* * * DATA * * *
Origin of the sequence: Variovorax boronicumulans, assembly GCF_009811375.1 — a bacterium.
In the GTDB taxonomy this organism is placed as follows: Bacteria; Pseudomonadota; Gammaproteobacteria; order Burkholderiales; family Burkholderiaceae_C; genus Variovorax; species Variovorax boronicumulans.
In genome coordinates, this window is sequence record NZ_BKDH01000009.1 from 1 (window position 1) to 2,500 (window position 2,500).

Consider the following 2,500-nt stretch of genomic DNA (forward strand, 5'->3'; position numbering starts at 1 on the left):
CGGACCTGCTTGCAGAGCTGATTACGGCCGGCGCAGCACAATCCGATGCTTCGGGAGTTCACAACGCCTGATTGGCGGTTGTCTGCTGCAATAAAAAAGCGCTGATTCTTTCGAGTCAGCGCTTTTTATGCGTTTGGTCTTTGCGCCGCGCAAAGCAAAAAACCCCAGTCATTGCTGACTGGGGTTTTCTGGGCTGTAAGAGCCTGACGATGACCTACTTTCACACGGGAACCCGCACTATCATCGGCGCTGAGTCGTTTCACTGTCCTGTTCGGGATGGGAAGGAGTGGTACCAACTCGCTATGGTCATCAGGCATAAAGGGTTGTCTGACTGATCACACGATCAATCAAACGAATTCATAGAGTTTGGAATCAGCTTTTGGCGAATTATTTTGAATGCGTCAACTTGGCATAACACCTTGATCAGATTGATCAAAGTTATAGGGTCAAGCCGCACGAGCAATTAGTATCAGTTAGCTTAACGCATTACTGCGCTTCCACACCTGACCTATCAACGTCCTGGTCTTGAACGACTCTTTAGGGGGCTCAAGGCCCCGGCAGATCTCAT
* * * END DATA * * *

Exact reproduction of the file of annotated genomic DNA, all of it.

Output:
Origin of the sequence: Variovorax boronicumulans, assembly GCF_009811375.1 — a bacterium.
In the GTDB taxonomy this organism is placed as follows: Bacteria; Pseudomonadota; Gammaproteobacteria; order Burkholderiales; family Burkholderiaceae_C; genus Variovorax; species Variovorax boronicumulans.
In genome coordinates, this window is sequence record NZ_BKDH01000009.1 from 1 (window position 1) to 2,500 (window position 2,500).

Consider the following 2,500-nt stretch of genomic DNA (forward strand, 5'->3'; position numbering starts at 1 on the left):
CGGACCTGCTTGCAGAGCTGATTACGGCCGGCGCAGCACAATCCGATGCTTCGGGAGTTCACAACGCCTGATTGGCGGTTGTCTGCTGCAATAAAAAAGCGCTGATTCTTTCGAGTCAGCGCTTTTTATGCGTTTGGTCTTTGCGCCGCGCAAAGCAAAAAACCCCAGTCATTGCTGACTGGGGTTTTCTGGGCTGTAAGAGCCTGACGATGACCTACTTTCACACGGGAACCCGCACTATCATCGGCGCTGAGTCGTTTCACTGTCCTGTTCGGGATGGGAAGGAGTGGTACCAACTCGCTATGGTCATCAGGCATAAAGGGTTGTCTGACTGATCACACGATCAATCAAACGAATTCATAGAGTTTGGAATCAGCTTTTGGCGAATTATTTTGAATGCGTCAACTTGGCATAACACCTTGATCAGATTGATCAAAGTTATAGGGTCAAGCCGCACGAGCAATTAGTATCAGTTAGCTTAACGCATTACTGCGCTTCCACACCTGACCTATCAACGTCCTGGTCTTGAACGACTCTTTAGGGGGCTCAAGGCCCCGGCAGATCTCAT